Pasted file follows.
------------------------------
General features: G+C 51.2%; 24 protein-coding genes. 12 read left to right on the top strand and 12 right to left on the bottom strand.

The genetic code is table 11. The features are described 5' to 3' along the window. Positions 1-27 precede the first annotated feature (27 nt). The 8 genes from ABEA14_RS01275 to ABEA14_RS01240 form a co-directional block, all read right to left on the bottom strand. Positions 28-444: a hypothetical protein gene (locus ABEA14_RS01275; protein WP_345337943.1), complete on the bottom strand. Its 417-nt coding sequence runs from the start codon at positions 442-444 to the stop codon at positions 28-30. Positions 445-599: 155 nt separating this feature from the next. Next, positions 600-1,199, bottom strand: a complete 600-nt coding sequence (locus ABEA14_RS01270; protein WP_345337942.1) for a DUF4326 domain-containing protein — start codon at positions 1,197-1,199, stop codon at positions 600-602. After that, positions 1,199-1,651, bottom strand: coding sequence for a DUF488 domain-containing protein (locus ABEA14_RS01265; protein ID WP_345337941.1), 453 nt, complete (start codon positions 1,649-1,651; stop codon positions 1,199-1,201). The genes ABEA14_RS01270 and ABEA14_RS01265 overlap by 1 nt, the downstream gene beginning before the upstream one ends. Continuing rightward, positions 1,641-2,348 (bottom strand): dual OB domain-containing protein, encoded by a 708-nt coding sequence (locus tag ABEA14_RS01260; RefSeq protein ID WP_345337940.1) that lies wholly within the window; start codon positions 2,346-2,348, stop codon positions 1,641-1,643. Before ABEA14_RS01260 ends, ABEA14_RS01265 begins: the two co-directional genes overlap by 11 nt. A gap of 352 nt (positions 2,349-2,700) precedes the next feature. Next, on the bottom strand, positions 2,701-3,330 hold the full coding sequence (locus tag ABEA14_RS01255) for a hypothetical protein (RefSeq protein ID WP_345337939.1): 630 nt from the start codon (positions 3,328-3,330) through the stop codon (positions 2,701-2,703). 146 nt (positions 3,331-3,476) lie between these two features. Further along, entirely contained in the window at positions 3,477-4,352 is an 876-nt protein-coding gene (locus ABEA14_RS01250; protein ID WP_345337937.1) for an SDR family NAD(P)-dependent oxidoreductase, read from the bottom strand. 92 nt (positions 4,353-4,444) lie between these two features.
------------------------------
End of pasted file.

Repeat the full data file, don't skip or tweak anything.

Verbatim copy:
General features: G+C 51.2%; 24 protein-coding genes. 12 read left to right on the top strand and 12 right to left on the bottom strand.

The genetic code is table 11. The features are described 5' to 3' along the window. Positions 1-27 precede the first annotated feature (27 nt). The 8 genes from ABEA14_RS01275 to ABEA14_RS01240 form a co-directional block, all read right to left on the bottom strand. Positions 28-444: a hypothetical protein gene (locus ABEA14_RS01275; protein WP_345337943.1), complete on the bottom strand. Its 417-nt coding sequence runs from the start codon at positions 442-444 to the stop codon at positions 28-30. Positions 445-599: 155 nt separating this feature from the next. Next, positions 600-1,199, bottom strand: a complete 600-nt coding sequence (locus ABEA14_RS01270; protein WP_345337942.1) for a DUF4326 domain-containing protein — start codon at positions 1,197-1,199, stop codon at positions 600-602. After that, positions 1,199-1,651, bottom strand: coding sequence for a DUF488 domain-containing protein (locus ABEA14_RS01265; protein ID WP_345337941.1), 453 nt, complete (start codon positions 1,649-1,651; stop codon positions 1,199-1,201). The genes ABEA14_RS01270 and ABEA14_RS01265 overlap by 1 nt, the downstream gene beginning before the upstream one ends. Continuing rightward, positions 1,641-2,348 (bottom strand): dual OB domain-containing protein, encoded by a 708-nt coding sequence (locus tag ABEA14_RS01260; RefSeq protein ID WP_345337940.1) that lies wholly within the window; start codon positions 2,346-2,348, stop codon positions 1,641-1,643. Before ABEA14_RS01260 ends, ABEA14_RS01265 begins: the two co-directional genes overlap by 11 nt. A gap of 352 nt (positions 2,349-2,700) precedes the next feature. Next, on the bottom strand, positions 2,701-3,330 hold the full coding sequence (locus tag ABEA14_RS01255) for a hypothetical protein (RefSeq protein ID WP_345337939.1): 630 nt from the start codon (positions 3,328-3,330) through the stop codon (positions 2,701-2,703). 146 nt (positions 3,331-3,476) lie between these two features. Further along, entirely contained in the window at positions 3,477-4,352 is an 876-nt protein-coding gene (locus ABEA14_RS01250; protein ID WP_345337937.1) for an SDR family NAD(P)-dependent oxidoreductase, read from the bottom strand. 92 nt (positions 4,353-4,444) lie between these two features.